The GBSAR data are typically presented in a Cartesian coordinate system, and the coherence map shows the coherent radar signal scattered by a hill that lies beyond the dam. A comparison of Figure 7a with Figure 8a,b shows the coherence map and identifies the portion of the dam body that appears coherent in SAR images. As a result, these images can be used to determine whether or not a dam is stable or unstable.
Impact of earthquakes on dams
Several factors can affect the safety of a dam, including strong ground shaking, rockfalls and landslides. These factors can damage retaining walls, surface powerhouses, and other structures, and may lead to dam failure. Furthermore, earthquake-induced ground shaking causes stresses, deformations, and cracking, which can lead to dam failure. This article examines the possible effects of earthquakes on dams, and how to protect dams.
While assessing the risk of an earthquake, engineers use a number of different methods to determine the strength and stability of a dam. The most common methods use a pseudo-static analysis method with a seismic coefficient of 0.1. Dams should have a mechanism that allows them to regulate reservoir water levels in an earthquake. The time required for a dam to repair and release moderate flood waters will depend on the size and strength of the dam.
The maximum credible earthquake that a dam may experience during its lifetime is referred to as the Maximum Credible Earthquake (MCE). The MCE is calculated by using deterministic seismic scenarios, and is based on the largest ground motion that can be expected at the dam’s footprint. It is equal to the mean plus one standard deviation. However, the magnitude of an OBE can be much higher than the PSHA estimate.
Seismic hazard at the dam site must be considered, and design guidelines must be updated accordingly. In addition, large storage dams must meet the same safety requirements as new ones. This means that a risk-based approach cannot be used for older dams. A dam’s seismic hazard is multi-hazard, and most dam projects must account for multiple factors. While ground shaking is the primary hazard, other factors may have been overlooked.
Existing dams in many parts of the world were designed in the 1930s, and they were not built using modern design criteria. However, modern seismic design criteria are required for dams, and conservatively designed dams that comply with today’s performance standards are safe. However, many dams built before 1990 must undergo repeated seismic safety assessments during their long service life. Because the seismic safety of dams can be influenced by future earthquakes, a systematic reassessment is recommended.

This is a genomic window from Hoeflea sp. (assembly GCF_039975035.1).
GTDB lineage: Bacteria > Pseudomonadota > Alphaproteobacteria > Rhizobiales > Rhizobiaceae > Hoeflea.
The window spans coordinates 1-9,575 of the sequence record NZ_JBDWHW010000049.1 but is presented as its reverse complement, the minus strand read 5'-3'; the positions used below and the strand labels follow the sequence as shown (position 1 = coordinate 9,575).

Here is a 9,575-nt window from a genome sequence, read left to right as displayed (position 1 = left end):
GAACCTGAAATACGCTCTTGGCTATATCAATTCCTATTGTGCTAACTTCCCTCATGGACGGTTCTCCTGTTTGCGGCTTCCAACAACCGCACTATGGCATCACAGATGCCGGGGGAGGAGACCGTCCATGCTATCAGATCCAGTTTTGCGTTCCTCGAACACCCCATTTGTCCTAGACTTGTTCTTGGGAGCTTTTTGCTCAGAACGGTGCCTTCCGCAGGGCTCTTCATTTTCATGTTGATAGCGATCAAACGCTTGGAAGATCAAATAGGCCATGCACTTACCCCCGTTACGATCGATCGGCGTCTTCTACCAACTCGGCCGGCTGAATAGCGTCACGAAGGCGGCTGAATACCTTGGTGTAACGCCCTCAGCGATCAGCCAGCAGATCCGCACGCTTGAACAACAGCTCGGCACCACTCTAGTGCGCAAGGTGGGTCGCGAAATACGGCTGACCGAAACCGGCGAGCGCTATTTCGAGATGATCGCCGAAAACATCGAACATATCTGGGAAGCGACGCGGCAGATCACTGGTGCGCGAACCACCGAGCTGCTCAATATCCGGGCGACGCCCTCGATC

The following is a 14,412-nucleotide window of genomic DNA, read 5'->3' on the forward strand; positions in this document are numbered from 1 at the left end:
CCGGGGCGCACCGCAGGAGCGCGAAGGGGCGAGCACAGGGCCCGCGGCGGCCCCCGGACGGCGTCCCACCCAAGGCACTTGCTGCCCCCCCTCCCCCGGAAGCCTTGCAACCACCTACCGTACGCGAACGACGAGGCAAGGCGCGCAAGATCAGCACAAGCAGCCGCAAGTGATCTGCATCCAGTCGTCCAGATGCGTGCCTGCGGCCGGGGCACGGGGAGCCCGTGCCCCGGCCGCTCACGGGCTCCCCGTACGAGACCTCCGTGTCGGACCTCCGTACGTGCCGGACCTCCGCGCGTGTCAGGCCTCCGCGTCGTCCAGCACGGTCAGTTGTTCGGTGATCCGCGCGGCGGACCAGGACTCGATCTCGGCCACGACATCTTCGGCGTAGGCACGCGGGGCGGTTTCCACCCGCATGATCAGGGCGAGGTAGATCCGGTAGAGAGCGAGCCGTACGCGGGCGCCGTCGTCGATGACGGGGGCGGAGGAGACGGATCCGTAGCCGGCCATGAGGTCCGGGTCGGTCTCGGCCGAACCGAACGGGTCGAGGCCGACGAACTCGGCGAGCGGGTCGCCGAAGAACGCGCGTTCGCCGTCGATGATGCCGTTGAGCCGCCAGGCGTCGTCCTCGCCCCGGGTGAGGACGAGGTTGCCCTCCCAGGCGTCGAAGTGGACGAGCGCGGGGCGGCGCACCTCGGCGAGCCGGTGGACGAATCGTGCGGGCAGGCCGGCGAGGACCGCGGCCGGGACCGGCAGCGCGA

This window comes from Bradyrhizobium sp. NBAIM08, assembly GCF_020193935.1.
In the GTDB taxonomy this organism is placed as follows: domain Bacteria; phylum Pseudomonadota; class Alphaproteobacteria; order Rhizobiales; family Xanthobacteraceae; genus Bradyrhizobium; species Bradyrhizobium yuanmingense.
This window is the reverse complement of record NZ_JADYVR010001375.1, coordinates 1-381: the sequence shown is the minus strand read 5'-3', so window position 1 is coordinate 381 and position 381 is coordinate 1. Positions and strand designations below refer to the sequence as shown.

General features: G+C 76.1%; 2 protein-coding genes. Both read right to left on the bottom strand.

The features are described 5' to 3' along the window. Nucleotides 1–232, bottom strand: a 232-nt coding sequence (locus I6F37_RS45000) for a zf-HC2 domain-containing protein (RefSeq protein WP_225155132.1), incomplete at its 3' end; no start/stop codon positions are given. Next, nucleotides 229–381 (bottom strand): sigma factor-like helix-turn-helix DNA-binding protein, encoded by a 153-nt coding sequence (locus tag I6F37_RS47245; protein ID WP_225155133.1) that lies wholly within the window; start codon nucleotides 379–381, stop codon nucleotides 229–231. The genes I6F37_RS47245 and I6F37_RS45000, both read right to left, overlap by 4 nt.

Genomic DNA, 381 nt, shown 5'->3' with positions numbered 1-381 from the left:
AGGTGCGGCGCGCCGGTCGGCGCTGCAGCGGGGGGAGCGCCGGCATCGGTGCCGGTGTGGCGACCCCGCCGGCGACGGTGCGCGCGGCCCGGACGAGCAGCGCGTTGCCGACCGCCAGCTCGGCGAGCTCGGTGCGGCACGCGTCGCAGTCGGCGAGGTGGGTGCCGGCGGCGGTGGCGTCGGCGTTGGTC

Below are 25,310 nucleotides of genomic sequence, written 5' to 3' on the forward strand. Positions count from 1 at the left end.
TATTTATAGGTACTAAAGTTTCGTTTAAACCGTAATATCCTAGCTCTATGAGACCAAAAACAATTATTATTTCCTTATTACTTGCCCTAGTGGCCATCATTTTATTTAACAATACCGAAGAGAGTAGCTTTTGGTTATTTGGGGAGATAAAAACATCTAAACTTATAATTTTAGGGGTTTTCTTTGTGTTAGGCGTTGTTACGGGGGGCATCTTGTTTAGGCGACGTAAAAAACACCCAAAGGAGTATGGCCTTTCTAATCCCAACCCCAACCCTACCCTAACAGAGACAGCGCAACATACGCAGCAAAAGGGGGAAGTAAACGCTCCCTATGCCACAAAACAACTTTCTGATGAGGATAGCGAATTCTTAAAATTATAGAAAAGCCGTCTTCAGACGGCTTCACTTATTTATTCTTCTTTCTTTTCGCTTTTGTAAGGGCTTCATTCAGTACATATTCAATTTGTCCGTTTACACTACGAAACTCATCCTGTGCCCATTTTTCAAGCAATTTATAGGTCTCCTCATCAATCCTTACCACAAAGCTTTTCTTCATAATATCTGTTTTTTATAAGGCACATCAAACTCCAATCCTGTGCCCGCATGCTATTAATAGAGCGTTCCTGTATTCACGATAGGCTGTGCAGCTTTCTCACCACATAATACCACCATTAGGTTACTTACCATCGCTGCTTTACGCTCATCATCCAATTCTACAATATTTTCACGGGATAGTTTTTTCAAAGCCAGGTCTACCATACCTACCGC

Cost of maintaining dams
A recent study by the Association of State Dam Safety Officials found that Massachusetts has 306 regulated dams per employee – more than twice as many as the national average. However, due to recent budget cuts, the ODS has only 4.5 full-time equivalent positions, making the agency’s mission unnecessarily narrow. Increasingly, dam owners are calling for dam removal as a viable solution. Dam removal will not only eliminate the maintenance cost, but it will also eliminate the liability involved with dams.
According to the American Society of Civil Engineers, repairing unsafe dams could cost $1 billion, and fixing them is only part of the solution. Dam safety is a national problem, says Stanford professor Martin McCann. Fortunately, these costs can be recovered in reduced remediation costs. But the problem is not that simple. As a matter of fact, dam safety requires comprehensive, fully-staffed dam safety programs. These programs review dam designs, inspect construction activities, and oversee emergency operations. If dams fail, the effects can be disastrous: property damage, fatalities, and expensive clean-up operations. In addition, dam failure can have a significant economic impact on the surrounding community.
According to ASDSO, a breach at a Wisconsin dam in 1985 destroyed the powerhouse. Floods are responsible for two-thirds of all dam failures. And according to McCann, director of the National Performance of Dams Program, the cost to keep dams safe in the United States could be $1 billion a year for the next 20 years. But there are some solutions that can help us save money without breaking the bank.
Large dams, particularly those that affect large populations, may require large investments in dam safety. The National Dam Program Act requires dam owners to follow strict operational and maintenance schedules to ensure that their dams are as safe as possible. But if a dam is not in the list of critical dams, it might be better to demolish it. And, in the worst case scenario, the dam could fail, causing devastating damage to downstream communities.